murankar Moderator Staff Member Armed Forces

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    Looks like I need to some research. So for now I should be good unless i decide to get a monster charger.
     
  12. Westy

    Westy LEGEND

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    better to suck the hot air out ..... as this will allow cooler air to move into that space the warm air came out of .
     
  13. rdsok

    rdsok Well-Known Member

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    Using the AC6 Charger... a seperate power supply will do little good since it already has a PS that can supply what it needs to charge up to the rated 50w load. People use an ATX ( or other PS ) to provide power to the DC input only chargers... not to ones that already include an AC input.

    Rosewill actually sells several different 500w PSU's... not just one. Which model you got will determine the possible output that it can provide. The two lower cost models that my vendors carries, have the same specs. I believe the one in the OP's picture appears to be the RD500-2SB model which actually has two seperate 12v+ rails, one rated to handle 15a and the other 16a... Between those two rails they have about 350w of power split between them... so each rail can handle around 175w more or less ( 180w on the 15a, 172w on the 16a rail). The math for the values they have printed isn't exact but it is pretty close.

    So if you do get a charger than can use between 170-180w of power... this PSU should be about to handle it or at least be close to providing the power needed for it. For the AC6 charger you have... it is not needed and gains you nothing really.
     
  14. murankar

    murankar Moderator Staff Member Armed Forces

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    I'll get a pic of the label when I get home. Right now i'm in austin with the family.
     
  15. murankar

    murankar Moderator Staff Member Armed Forces

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    Here is the label.

    ForumRunner_20130121_205658.png

    ForumRunner_20130121_205658.png
     
  16. rdsok

    rdsok Well-Known Member

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    That shows the same output as the model I looked at earlier
     
  17. murankar

    murankar Moderator Staff Member Armed Forces

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    Well this was a quick project as a shiza and giggles deal. I now have a backup power source or an upgrade to a better charger.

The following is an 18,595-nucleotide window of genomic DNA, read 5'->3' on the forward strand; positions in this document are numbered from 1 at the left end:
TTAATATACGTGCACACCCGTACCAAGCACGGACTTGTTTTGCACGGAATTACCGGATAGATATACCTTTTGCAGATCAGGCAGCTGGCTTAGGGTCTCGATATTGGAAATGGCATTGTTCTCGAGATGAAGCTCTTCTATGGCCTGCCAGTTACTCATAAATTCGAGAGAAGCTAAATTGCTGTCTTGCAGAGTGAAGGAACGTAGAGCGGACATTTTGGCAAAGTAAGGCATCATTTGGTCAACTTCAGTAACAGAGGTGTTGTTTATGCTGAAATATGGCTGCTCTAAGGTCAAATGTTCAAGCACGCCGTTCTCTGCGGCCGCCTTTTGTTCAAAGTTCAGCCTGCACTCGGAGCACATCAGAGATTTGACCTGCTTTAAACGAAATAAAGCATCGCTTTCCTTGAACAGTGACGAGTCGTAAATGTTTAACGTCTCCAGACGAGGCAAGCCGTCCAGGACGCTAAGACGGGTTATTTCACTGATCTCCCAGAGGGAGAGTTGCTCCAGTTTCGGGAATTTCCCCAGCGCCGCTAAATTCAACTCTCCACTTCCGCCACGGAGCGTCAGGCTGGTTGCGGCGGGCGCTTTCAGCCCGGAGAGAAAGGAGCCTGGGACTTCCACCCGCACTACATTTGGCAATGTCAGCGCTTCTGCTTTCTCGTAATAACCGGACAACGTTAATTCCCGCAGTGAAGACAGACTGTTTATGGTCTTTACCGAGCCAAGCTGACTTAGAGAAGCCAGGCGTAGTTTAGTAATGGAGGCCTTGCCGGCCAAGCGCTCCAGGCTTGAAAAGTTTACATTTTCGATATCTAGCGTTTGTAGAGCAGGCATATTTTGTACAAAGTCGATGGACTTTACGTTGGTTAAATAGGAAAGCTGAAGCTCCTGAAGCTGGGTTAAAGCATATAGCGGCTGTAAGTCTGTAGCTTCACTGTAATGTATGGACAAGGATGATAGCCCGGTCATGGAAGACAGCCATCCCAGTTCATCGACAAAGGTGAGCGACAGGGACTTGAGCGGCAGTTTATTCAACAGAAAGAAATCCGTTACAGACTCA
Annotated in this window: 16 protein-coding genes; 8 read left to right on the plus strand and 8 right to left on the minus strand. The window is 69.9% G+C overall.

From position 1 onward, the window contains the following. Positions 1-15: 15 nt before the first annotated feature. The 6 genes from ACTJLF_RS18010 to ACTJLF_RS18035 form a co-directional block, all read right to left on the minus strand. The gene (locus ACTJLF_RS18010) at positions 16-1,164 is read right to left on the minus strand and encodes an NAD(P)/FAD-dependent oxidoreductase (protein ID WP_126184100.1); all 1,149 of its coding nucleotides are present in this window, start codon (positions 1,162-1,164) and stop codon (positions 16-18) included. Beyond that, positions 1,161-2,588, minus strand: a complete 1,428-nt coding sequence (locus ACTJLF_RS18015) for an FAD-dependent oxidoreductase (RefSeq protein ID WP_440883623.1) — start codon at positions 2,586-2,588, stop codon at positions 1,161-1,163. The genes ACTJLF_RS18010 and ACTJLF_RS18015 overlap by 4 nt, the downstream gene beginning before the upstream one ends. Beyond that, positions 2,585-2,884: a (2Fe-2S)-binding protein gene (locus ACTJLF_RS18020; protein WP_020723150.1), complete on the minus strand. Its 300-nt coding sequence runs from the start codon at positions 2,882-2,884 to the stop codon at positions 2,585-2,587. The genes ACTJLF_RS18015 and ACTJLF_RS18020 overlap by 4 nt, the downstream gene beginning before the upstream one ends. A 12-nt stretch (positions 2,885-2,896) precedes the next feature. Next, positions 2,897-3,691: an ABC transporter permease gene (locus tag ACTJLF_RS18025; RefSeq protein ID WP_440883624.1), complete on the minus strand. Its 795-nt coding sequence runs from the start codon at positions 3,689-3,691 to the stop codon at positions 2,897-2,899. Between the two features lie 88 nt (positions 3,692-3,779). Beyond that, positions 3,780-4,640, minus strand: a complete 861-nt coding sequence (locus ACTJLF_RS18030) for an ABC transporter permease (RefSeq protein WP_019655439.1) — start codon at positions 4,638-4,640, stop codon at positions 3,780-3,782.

18. Tony

    Tony Administrator Staff Member

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    No need to use a light on the +5v side, you can just use a resistor to do the same thing. I can't remember what resistor I have, but it's a ceramic one that I have glued to the heatsink in my PSU. Worked great until I blew a cap in it.

    I will try to do a video on how I did mine and make another one out of another supply that I have laying around. You can ask Matt, I have a few computers laying around lmao.

    What Randy said is 100% truth. The AC6 has the "laptop" power supply in it as I listed before. The 50w limit is NOT ONLY from the PSU, but also programmed in the software. It WILL NOT allow the charger to charge over 50w, I have tried and failed. Reflashing it won't work as I have not found a way to do it nor what program to use that will read the program that's in it.

    This is a good test for those that purchase a DC only charger as Randy stated. For the dual power chargers (AC/DC, great music!!!), you don't need to do this and will not accomplish anything more by doing so.
     
  19. Tony

    Tony Administrator Staff Member

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    FYI, a 10w 10ohm resistor will work. This sounds close to what mine is but I will have to look to be sure. Will be looking into this when I get home. If I don't forget lol.
     
  20. rdsok

    rdsok Well-Known Member

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    I'll add one other tidbit of info for those that are thinking of doing something like this...

    PSU's can have a single or multiple rails. The PSU used here has 2 +12v rails ( the photo of the specs show a +12v1 and +12v2 )... This is used to help isolate the circuits in the PSU in the event that one rail goes down from an overload on that rail, the other can still work in certain circumstances. While I still prefer a single rail for computers, multiple rails do have advantages still.

    For a PSU that you plan to use to supply a single charger... a single rail PSU is the way to go. This way, the amperage isn't split up and all designated to the +12v is available for your charger you plan on attaching. A similar 500w 30a output PSU would be able to provide around 480w ( some of the 500w is being used to feed the +3 & +5 as well as the -"- leads ). This would just get you into a good entry level charger setup ( for higher end chargers ).

    A setup that is on the upper high end... needs a completely different class of PSU, one capable of 1500w and 24v.